(LONDON) -- In his attempt to open up the New World to European colonization, Christopher Columbus ran his flagship, the Santa Maria, aground in the Caribbean in 1492. On Tuesday, its remains were thought to have been found.
Archeological Investigator Barry Clifford and his team first discovered the wreck in 2004, but at that time did not have enough evidence to distinguish its identity.
Now, Clifford is stating that “All the geographical, underwater topography and archaeological evidence strongly suggests that this wreck is Columbus’ famous flagship, the Santa Maria,” he told The Independent.
In the initial stage of his investigation, Clifford told The Independent that he used the data in Christopher Columbus’ diary to determine the location of the wreck. He then used his own knowledge on underwater topography to pinpoint the direction the ship could have drifted.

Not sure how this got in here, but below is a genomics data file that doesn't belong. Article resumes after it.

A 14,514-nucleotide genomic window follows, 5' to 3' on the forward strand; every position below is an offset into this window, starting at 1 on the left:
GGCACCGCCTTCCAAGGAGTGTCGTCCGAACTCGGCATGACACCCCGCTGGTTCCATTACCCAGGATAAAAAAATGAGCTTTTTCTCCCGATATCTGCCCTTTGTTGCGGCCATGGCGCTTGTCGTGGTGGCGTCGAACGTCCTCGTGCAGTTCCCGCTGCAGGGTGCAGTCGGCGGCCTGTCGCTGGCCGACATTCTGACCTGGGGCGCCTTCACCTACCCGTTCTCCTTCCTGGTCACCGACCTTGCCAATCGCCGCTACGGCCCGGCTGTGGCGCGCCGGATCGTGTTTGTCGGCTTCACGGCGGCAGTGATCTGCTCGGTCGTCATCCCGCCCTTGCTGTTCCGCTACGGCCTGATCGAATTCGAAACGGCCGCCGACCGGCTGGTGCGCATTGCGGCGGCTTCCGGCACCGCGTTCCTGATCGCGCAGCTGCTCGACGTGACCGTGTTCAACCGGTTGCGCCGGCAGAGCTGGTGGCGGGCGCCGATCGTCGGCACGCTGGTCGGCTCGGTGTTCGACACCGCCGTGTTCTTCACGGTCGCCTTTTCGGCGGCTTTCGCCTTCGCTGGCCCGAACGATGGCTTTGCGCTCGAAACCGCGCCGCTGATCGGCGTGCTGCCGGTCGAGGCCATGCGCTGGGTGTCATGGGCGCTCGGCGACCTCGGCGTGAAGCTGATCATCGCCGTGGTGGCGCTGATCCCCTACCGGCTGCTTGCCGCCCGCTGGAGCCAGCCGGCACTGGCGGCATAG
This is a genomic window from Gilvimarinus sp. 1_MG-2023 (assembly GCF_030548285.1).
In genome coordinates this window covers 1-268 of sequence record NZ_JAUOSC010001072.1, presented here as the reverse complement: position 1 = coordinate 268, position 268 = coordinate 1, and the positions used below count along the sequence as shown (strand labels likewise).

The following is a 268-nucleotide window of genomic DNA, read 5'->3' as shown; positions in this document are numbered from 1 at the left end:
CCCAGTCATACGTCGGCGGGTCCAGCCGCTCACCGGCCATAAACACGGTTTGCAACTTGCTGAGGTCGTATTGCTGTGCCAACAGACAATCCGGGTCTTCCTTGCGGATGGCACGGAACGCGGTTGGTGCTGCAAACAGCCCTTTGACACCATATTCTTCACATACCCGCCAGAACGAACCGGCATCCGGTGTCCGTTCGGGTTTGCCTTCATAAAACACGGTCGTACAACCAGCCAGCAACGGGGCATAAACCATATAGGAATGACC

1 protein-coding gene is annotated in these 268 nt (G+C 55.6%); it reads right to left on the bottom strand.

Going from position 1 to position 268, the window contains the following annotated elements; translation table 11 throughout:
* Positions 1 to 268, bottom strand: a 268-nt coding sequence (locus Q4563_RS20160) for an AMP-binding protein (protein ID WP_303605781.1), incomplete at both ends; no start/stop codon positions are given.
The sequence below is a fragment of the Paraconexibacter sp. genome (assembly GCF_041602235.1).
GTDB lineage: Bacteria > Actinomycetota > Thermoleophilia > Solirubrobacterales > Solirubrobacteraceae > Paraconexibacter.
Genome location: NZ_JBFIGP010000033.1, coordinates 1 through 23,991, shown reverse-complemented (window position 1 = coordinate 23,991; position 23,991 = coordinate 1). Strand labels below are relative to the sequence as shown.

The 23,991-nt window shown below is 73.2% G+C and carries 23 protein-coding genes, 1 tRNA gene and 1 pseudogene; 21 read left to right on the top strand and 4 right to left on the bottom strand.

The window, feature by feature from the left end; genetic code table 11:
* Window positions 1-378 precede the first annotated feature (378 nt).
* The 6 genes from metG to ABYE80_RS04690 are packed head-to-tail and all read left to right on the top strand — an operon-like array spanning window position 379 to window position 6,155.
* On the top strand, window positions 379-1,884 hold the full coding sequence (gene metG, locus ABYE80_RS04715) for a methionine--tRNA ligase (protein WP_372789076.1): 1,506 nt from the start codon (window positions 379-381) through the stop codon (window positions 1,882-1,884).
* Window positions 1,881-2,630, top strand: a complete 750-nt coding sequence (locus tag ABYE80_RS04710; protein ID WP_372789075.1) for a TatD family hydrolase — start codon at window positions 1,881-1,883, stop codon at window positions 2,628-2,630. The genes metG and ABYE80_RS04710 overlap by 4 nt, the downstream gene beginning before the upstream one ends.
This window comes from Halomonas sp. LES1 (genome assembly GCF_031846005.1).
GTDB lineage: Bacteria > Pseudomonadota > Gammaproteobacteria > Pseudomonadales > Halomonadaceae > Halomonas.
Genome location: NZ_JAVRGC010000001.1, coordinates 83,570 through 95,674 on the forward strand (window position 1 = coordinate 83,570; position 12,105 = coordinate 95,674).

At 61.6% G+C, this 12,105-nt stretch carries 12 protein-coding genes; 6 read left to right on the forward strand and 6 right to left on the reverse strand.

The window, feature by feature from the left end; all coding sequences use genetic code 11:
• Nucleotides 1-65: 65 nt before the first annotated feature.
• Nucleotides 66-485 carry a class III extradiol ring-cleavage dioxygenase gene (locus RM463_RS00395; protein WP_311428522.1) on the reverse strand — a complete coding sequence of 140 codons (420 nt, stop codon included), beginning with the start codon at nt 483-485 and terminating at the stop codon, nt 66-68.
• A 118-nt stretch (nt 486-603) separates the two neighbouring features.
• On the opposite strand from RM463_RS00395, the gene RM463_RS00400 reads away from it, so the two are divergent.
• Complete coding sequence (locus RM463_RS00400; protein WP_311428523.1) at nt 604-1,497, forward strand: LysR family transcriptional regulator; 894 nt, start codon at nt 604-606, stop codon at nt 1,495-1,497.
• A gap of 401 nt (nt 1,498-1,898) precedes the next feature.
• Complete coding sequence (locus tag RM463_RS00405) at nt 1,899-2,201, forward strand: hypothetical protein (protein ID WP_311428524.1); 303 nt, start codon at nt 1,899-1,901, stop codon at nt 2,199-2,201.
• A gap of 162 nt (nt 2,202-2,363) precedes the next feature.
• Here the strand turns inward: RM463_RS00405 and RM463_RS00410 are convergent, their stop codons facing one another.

In subsequent years, Clifford has returned to photograph the wreck and has found evidence of a cannon matching those made during Columbus’ time.
Currently, Clifford is seeking a full excavation.
"I am confident that a full excavation of the wreck will yield the first ever detailed marine archaeological evidence of Columbus’ discovery of America," he told the newspaper. “We’ve informed the Haitian government of our discovery -- and we are looking forward to working with them and other Haitian colleagues."
Clifford has been undergoing seafloor explorations for more than four decades. During that time he has spawned several books and countless television specials. Some of his treasures can be viewed at the Whydah Museum in Provincetown, Massachusetts.
"It may ultimately be possible to lift any surviving remains of the vessel, fully conserve them and then put them on permanent public exhibition in a museum in Haiti," he said.
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